Baltimore County News
By Lynn McCamie, Baltimore County Department of Aging
The population in need of long term care services is a growing community and they need your help to protect their rights.
The Ombudsman Program protects the rights and well-being of residents in long-term care facilities, nursing homes, assisted living facilities, rehab units and continuing care retirement communities.
Being a Baltimore County Department of Aging Ombudsman offers a tremendous opportunity to meet and advocate for residents. Certified Ombudsmen:
- Help residents investigate and resolve complaints through the use of advocacy, negotiation and mediation skills.
- Educate residents, family members and nursing home staff about residents' rights.
- Aid resident and family councils to identify and resolve group concerns.
- Clarify and communicate concerns to appropriate staff members and help all parties involved find acceptable solutions to problems.
- Improve the quality of life of long-term care residents.
If you are interested in making a difference, be a superhero. Put on your cape and volunteer. Call the Baltimore County Department of Aging at 410-887-4200 or email firstname.lastname@example.org.
Lucia Donatelli, MD
Chief, Bureau of Prevention, Protection, and Preparedness
Baltimore County Department of Health
Flip flops, barbecues and trips to the beach are all hallmarks of summer. Visits to the pool, baseball games and camping trips are also on that list. Summer is here and it brings with it all the joys of long sunny days and enjoying time outdoors. While all these things are enjoyed by many, it’s important to stay safe this season. Remembering one word makes summer safety simple. Enjoy yourself, because summer will be gone in a F.L.A.S.H.
Be sure to wash your hands and all food surfaces. Don't let bacteria spread from one food product to another. This is especially true for raw meat, poultry and seafood. Cook to the recommended temperature and use a food thermometer to measure the internal temperature of foods. Refrigerate food promptly to keep harmful bacteria from growing and multiplying on food.
Avoid tick-heavy areas. When outdoors or in the woods, wear insect repellent containing at least 20% DEET. Once coming indoors, immediately remove your clothing and check for ticks. If you find a tick, don't panic. Remove it with fine-tipped tweezers, grasping the tick as close to the surface of the skin as possible and pull up with steady, even pressure until the tick backs out. Afterwards, clean the bite area and your hands with rubbing alcohol or soap and water.
Provide your pet with ample shade and water. Never leave pets in cars.
Wear sunscreen, protective clothing, a hat and glasses to protect your skin and eyes. See a dermatologist if you see a change in any moles or freckles. This applies to all skin colors, because skin cancer can happen to anyone.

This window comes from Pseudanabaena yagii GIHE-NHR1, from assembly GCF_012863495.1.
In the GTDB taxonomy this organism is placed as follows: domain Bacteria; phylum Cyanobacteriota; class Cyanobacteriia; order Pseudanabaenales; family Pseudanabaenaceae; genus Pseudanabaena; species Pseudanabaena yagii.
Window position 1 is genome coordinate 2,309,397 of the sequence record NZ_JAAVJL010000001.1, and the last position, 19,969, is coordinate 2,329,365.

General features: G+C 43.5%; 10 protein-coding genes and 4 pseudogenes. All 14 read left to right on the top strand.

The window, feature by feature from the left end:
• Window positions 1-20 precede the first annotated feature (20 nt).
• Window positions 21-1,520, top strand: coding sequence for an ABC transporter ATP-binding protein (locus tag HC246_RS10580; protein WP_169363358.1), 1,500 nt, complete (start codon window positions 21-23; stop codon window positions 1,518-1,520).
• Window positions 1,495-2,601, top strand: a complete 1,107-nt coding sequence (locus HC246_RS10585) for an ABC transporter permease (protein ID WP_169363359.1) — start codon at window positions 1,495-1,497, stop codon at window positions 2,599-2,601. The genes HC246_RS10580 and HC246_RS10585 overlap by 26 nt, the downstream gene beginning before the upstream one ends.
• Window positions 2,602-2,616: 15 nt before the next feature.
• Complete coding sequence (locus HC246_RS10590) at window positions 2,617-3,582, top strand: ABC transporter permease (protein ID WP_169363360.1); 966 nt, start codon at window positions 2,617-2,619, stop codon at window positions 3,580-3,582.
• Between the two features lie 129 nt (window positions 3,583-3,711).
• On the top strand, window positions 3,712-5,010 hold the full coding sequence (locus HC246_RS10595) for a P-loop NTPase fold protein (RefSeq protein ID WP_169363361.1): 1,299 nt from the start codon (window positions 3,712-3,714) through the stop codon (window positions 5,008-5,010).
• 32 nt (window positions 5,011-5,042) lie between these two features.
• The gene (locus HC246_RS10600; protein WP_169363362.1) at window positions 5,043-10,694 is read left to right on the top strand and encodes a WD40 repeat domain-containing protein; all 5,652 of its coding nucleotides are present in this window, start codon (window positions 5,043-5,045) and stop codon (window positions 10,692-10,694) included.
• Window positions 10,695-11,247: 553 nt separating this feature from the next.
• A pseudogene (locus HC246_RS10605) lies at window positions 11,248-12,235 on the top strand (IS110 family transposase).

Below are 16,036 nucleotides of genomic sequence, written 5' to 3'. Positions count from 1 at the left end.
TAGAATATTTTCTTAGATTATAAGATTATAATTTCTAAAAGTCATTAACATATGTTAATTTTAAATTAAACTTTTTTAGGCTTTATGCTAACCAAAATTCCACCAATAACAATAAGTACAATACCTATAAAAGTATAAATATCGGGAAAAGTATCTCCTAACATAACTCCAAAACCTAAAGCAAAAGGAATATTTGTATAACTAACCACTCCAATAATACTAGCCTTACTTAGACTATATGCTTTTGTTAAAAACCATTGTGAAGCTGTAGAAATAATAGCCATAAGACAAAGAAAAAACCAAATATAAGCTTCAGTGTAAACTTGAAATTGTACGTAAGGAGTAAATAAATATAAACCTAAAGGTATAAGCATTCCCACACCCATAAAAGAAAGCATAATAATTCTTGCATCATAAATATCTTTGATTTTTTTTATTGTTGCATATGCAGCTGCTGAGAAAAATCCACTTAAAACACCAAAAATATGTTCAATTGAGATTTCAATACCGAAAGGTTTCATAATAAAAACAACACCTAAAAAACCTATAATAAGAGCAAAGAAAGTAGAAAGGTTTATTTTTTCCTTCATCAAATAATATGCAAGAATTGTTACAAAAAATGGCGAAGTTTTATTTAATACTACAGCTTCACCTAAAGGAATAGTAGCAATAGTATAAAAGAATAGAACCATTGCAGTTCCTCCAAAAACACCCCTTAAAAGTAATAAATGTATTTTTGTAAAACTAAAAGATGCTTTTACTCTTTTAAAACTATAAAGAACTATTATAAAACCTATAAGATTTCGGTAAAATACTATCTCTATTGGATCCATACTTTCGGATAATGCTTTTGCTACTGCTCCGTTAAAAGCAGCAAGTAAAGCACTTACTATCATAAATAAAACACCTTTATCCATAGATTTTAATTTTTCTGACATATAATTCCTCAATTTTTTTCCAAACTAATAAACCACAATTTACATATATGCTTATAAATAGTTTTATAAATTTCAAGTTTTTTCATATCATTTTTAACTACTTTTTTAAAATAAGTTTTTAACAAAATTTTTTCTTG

Stay indoors and use air conditioning when the temperatures and humidity are extremely high. Drink plenty of water. Check on elderly friends and neighbors.
Following these tips will help ensure that you, your family and pets have a safe and healthy summer.
Important Tips from Safety Experts
This kind of cold weather is not just unpleasant, it can be dangerous. Baltimore County’s safety experts have some important tips for protecting your home and family.
DPW Says Let Faucets Drip
Baltimore County’s Department of Public Works advises homeowners to let water taps drip during this week’s extreme cold weather. During single-digit temperatures last year, more than 500 water meters froze. Maintaining the flow with a slow drip, say County engineers, will usually keep water in the pipes from freezing, and save homeowners considerable grief.
Last February Baltimore City (which maintains and repairs the metropolitan water system) was swamped with requests to thaw frozen meters. With the County's help, water service was quickly restored. But an ounce of prevention is worth a pound of cure.
Power Outage Precautions
Power outages can go side-by-side with winter storms. Lights go out and some lose heat. When this happens some of us turn to generators to keep warm and informed.
Generators produce carbon monoxide, CO, a deadly gas. Keep your generator at least 15 feet from the house or building. Follow the manufacturer’s recommendations regarding use and review the Fire Department’s safety tips for portable generators.
For those who have gas stoves and ovens, never use an oven to heat your home!
Ice Can be Dicey
Cold weather along with snow and ice can be dangerous. The elderly are particularly vulnerable to problems in the winter.
Beware of “black ice” when you leave your home or work. What appears to be a wet surface can be very slick ice. Be cautious and take your time walking on this winter treat. This warning applies to driving too! Many accidents occur when black ice forms.
Ice melting products should be kept near the door along with your shovel. And beware of steps and handrails; they can be treacherous if not wiped down and salted.
Don’t Overdo with the Shoveling
Anyone who has heart disease or chronic lung disease should not shovel snow or scrap ice. Shoveling is hard on the heart muscles and can cause a cardiac event. Ask a friend, neighbor or relative, or hire someone to clear the sidewalk and driveway.
Stay Warm and Dry
When venturing out in the cold, wear a hat or scarf, warm gloves or mittens, and warm, dry socks inside your boots. Wear a heavy coat, jacket or dress in layers. If the wind is blowing then wear a scarf across your face. Wind burn is hard on the skin just like sun burn. Wear sunscreen in the winter.
And last but not least, remember your pets. They feel the cold as much as you do and rely on you to keep them safe and warm.
Public Safety Office of Media and Communications